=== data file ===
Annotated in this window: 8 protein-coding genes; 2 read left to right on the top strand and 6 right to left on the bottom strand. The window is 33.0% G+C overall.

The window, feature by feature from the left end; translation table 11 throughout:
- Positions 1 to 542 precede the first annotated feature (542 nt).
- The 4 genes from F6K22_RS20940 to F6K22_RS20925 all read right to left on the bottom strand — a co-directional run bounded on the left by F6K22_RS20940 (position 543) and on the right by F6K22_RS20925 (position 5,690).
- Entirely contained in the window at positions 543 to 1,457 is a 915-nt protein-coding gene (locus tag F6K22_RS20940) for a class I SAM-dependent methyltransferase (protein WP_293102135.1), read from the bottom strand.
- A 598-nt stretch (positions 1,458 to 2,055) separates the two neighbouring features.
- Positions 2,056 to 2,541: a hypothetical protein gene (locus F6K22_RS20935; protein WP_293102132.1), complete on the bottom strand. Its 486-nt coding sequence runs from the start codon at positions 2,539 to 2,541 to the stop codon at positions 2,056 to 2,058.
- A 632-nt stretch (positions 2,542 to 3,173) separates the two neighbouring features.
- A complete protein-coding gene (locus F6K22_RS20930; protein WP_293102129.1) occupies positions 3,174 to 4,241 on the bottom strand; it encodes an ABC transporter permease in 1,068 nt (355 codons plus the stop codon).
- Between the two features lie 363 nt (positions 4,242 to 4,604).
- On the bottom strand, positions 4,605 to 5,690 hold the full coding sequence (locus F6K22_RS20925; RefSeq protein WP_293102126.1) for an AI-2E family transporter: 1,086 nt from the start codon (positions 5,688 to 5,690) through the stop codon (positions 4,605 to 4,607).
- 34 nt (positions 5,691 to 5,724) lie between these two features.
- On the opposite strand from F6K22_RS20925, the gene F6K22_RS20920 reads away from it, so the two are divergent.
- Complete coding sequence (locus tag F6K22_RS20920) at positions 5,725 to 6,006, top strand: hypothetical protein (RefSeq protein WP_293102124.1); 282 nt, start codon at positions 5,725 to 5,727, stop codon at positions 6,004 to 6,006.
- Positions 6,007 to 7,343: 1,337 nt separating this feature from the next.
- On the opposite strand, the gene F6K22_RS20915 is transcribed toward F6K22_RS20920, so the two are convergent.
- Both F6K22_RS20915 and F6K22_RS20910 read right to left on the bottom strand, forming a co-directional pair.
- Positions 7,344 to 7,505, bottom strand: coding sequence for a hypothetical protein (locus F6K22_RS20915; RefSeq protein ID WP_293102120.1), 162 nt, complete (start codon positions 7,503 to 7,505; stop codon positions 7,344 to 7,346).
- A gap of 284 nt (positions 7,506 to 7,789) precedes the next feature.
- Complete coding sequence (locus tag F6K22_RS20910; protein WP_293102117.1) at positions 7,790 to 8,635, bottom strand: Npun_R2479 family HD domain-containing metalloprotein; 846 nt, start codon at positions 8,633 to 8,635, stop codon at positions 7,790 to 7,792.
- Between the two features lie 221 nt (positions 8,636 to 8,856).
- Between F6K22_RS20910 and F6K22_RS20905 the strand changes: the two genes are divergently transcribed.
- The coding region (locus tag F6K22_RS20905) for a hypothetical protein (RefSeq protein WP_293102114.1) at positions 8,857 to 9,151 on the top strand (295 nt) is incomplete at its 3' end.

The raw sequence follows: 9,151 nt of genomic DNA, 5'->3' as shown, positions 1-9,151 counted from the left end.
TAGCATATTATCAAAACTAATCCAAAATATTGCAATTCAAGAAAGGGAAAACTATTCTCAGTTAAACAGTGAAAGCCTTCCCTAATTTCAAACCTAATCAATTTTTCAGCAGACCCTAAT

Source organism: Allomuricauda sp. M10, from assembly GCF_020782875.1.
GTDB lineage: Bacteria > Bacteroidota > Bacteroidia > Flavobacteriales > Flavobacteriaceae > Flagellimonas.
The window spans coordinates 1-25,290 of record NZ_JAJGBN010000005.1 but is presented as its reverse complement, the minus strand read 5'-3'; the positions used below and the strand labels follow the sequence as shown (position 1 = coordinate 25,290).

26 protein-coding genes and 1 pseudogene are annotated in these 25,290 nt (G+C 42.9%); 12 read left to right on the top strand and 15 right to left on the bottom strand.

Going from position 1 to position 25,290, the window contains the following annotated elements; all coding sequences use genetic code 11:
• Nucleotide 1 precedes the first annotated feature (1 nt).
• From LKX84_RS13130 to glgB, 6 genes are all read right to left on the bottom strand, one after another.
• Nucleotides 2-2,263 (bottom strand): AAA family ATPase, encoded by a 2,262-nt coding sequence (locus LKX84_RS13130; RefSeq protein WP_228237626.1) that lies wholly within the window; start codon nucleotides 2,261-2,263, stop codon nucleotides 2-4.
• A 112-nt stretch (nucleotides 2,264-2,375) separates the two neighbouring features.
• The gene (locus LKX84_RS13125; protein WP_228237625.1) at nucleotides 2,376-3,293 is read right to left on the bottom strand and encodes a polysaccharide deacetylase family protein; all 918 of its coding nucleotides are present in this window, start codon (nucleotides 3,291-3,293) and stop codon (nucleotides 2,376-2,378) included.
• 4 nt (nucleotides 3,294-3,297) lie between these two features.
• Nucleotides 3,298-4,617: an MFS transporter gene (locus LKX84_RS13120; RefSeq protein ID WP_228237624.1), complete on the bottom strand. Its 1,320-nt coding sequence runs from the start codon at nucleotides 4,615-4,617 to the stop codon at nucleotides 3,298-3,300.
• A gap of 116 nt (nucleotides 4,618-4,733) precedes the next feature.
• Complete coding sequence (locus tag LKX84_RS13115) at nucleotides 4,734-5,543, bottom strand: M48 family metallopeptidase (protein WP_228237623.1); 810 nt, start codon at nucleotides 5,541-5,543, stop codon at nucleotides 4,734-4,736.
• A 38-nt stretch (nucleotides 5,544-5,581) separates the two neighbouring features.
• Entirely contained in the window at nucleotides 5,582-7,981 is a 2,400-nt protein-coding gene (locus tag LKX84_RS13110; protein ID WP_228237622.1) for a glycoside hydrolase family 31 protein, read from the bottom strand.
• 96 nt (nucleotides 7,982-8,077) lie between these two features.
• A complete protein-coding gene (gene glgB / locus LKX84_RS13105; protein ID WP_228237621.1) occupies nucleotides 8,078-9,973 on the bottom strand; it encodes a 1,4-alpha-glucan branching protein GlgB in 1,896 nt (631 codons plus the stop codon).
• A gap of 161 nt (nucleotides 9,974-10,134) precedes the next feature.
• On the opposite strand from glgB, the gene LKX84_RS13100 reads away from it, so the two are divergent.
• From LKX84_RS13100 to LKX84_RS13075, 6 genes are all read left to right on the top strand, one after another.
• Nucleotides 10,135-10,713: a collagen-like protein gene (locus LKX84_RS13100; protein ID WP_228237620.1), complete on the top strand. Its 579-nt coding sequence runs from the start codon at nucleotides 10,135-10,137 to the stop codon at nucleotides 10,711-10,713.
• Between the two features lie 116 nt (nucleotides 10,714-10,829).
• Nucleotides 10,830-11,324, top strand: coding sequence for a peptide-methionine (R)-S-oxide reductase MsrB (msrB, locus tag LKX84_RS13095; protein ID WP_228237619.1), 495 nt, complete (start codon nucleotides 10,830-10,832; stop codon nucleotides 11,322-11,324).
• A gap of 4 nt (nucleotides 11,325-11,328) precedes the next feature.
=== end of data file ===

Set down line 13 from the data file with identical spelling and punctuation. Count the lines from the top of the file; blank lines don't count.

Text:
- On the opposite strand from F6K22_RS20925, the gene F6K22_RS20920 reads away from it, so the two are divergent.